Over the years, as women’s turnout increased, their voting patterns changed as well. According to a 2011 Centre For Study of Developing Societies (CSDS) study, there has been “a marked increase in voter turnout and election campaigning among women in India”. But women “continue to be under-represented in legislative bodies both at national and state level and within political parties” resulting in their “systematic exclusion from electoral competition on a gender basis”, the study also found.
According to a 2011 Centre For Study of Developing Societies (CSDS) study, there has been “a marked increase in voter turnout and election campaigning among women in India”.
It’s a problem political parties have to address. They have to find a way to induct women functionaries at state level and help them come up through mentorship and hard work.
When there is ample representation, only then will women find their seat in Parliament. One of the biggest problems women face in participatory politics at the grassroots is the ‘rule by proxy’. Indian Constitution guarantees women, 33 percent reservation in Panchayati Raj institutions. It has empowered several women village council leaders to enter mainstream politics and change the system from within. However, also common is the systematic patriarchal subversion of the process. Often, male family members govern by proxy. Unless political parties focus on capacity building, the system will continue to disenfranchise the women who step up to lead. It benefits all if women head responsible positions ground up, as a UN Women study found. It stated that the number of drinking water projects in areas with women-led panchayats was 62 per cent higher than in those with men-led village councils.
Listening to women voters
Often political parties underestimate the power of listening. In the run-up to the elections, politicians should go from town to town exclusively listening to their women voters. They will realise that there’s inherent anger at being excluded from the decision-making process — be it demonetisation or agrarian crisis — on matters that affect their livelihood and wellbeing.
The onus should be on organisations that work at the grassroots to routinely discuss the slew of legislations that directly affect women to ensure they are involved and aware of where various political parties stand in the spectrum of women’s rights. Be it the Triple Talaq, the Women’s Reservation Bill, Maternity Benefit Amendment Act (2017), the Transgender Bill, Criminal Amendment Bill, the Anti-Trafficking Bill, the exemption of tax on sanitary products, anti-foeticide campaigns or cooking gas scheme, there should be a nationwide drive to raise awareness about initiatives that directly affect women.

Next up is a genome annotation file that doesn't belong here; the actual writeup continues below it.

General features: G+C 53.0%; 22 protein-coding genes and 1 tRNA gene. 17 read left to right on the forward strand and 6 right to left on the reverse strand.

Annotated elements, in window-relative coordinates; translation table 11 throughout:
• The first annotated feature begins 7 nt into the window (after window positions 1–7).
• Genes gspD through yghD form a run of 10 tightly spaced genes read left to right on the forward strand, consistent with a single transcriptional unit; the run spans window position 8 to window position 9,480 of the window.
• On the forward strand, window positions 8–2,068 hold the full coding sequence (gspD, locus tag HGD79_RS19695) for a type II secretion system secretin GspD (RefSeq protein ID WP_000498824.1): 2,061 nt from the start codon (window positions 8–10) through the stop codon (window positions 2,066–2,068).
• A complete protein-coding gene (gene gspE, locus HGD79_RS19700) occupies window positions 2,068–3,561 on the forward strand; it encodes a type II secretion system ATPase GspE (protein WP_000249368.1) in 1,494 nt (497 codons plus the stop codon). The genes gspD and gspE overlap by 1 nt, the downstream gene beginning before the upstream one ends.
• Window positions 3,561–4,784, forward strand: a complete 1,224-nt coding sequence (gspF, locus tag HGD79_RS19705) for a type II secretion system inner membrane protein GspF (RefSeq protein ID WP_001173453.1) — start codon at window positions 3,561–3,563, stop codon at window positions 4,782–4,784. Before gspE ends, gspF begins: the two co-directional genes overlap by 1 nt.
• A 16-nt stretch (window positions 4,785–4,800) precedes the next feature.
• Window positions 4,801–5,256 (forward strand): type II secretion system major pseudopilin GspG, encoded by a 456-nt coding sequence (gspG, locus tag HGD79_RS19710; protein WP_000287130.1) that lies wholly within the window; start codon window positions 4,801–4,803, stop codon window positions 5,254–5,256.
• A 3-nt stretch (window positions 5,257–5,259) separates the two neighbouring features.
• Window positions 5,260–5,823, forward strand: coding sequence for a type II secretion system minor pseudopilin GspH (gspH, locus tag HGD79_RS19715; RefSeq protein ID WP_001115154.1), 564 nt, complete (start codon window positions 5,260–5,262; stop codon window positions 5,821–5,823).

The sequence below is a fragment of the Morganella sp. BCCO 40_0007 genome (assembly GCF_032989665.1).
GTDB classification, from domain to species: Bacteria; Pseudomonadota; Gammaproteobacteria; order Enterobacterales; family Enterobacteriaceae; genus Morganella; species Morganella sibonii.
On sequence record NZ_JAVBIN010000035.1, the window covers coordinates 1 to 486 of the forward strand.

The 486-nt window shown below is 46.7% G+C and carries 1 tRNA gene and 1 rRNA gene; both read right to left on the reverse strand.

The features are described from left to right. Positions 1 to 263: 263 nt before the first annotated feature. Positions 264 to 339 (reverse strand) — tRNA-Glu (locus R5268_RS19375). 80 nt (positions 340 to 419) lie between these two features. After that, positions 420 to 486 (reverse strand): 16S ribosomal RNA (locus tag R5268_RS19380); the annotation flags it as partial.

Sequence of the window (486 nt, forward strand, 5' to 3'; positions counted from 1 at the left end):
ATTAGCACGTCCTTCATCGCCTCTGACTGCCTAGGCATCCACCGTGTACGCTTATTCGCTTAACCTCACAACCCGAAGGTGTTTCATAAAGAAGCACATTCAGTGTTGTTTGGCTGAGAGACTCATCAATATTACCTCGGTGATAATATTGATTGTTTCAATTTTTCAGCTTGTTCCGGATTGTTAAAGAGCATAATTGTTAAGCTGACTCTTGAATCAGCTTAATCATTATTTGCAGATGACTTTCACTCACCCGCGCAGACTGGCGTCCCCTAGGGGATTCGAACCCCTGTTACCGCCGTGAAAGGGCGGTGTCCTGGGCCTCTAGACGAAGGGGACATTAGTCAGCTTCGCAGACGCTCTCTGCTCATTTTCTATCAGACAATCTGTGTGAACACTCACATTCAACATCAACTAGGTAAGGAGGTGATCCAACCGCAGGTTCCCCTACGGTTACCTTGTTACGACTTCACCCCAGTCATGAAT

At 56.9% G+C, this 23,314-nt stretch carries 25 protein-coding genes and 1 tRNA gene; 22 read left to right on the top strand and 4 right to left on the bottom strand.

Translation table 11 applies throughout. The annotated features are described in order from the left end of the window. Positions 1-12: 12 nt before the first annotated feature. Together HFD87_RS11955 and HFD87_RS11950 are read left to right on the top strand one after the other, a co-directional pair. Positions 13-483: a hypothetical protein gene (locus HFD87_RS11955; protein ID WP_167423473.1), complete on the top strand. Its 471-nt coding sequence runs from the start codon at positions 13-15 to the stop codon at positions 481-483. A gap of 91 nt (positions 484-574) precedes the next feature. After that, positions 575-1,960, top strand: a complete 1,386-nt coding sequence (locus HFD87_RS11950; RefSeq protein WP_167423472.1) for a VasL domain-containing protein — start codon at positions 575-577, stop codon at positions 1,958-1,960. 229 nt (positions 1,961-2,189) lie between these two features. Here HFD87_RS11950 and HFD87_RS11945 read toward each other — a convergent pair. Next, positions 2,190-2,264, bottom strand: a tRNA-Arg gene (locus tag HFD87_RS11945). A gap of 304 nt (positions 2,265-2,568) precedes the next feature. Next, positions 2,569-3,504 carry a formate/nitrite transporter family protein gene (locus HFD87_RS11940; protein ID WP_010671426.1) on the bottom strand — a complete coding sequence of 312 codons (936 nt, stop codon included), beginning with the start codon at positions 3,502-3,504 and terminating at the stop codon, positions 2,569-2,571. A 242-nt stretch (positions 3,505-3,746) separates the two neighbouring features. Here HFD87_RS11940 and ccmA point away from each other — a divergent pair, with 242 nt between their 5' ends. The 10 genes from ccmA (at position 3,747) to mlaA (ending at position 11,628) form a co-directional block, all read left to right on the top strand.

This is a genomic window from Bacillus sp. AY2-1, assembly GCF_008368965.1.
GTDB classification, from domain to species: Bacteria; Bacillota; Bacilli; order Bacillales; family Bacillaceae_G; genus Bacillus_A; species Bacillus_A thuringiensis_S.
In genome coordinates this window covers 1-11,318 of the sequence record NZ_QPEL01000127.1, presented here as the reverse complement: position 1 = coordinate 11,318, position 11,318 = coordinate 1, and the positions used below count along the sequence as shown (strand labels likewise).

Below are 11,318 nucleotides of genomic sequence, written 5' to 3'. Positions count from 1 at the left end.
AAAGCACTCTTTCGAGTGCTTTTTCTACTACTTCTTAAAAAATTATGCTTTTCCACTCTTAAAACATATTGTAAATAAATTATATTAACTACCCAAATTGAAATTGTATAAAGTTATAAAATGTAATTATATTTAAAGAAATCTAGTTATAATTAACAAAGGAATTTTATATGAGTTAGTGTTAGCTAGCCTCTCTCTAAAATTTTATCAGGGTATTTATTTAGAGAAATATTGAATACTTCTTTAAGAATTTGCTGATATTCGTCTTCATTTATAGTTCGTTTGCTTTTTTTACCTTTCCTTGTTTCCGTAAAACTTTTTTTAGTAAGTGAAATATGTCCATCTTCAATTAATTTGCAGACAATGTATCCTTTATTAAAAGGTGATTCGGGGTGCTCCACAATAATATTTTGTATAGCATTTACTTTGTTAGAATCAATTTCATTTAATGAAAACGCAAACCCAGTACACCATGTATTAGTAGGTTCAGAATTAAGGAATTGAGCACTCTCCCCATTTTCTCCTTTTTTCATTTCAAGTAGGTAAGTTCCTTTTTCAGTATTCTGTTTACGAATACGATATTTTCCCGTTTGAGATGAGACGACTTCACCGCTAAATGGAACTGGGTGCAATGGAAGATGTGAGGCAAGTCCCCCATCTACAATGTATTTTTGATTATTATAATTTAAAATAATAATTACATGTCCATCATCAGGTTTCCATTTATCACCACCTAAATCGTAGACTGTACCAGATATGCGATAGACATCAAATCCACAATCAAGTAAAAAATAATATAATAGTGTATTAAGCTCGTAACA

It’s crucial to remember that be it the lynching of Muslims by Hindu gau rakshaks, political killings in Kerala, the stateless masses in Assam, farm widows in Vidharbha, or students in Kashmir, it is the women who are most affected by a crisis.
Harnessing women’s anger and frustration
While rape laws have been tightened post the brutal gangrape of a young woman physiotherapist in Delhi in 2012, sexual assault on women and children continue unabated — in shelter homes, in conflict zones and in cities and villages. It’s crucial to remember that be it the lynching of Muslims by Hindu gau rakshaks, political killings in Kerala, the stateless masses in Assam, farm widows in Vidharbha, or students in Kashmir, it is the women who are most affected by a crisis. A political party that can make women central to their election campaign — and focus the gender lens on all other poll issues such as jobs, reservation, religion, statehood, human rights, free speech, employment, agriculture, economy, and growth — will automatically have deep access to a core vote base.
According to the 2017 Women in Politics Map report, India ranks globally at 148th in representation of women in executive government. The Inter-Parliamentary Union (IPU) and UN Women report found that women make up 11.8 per cent of the Lok Sabha and 11 per cent of the Rajya Sabha, figures that should shame the Indian political establishment for not doing enough to bring women into the workforce.
Women are fed up. Women are angry. Most importantly, women want a toe in the door as India goes to vote in 2019. They will side with any progressive political party willing to open the door.
Rituparna Chatterjee is a feminist journalist and writes on gender parity, women’s rights and social inequality. She started her career with The Statesman newspaper in Delhi and has worked in digital and print media for the last 15 years.
Views expressed are the author’s own.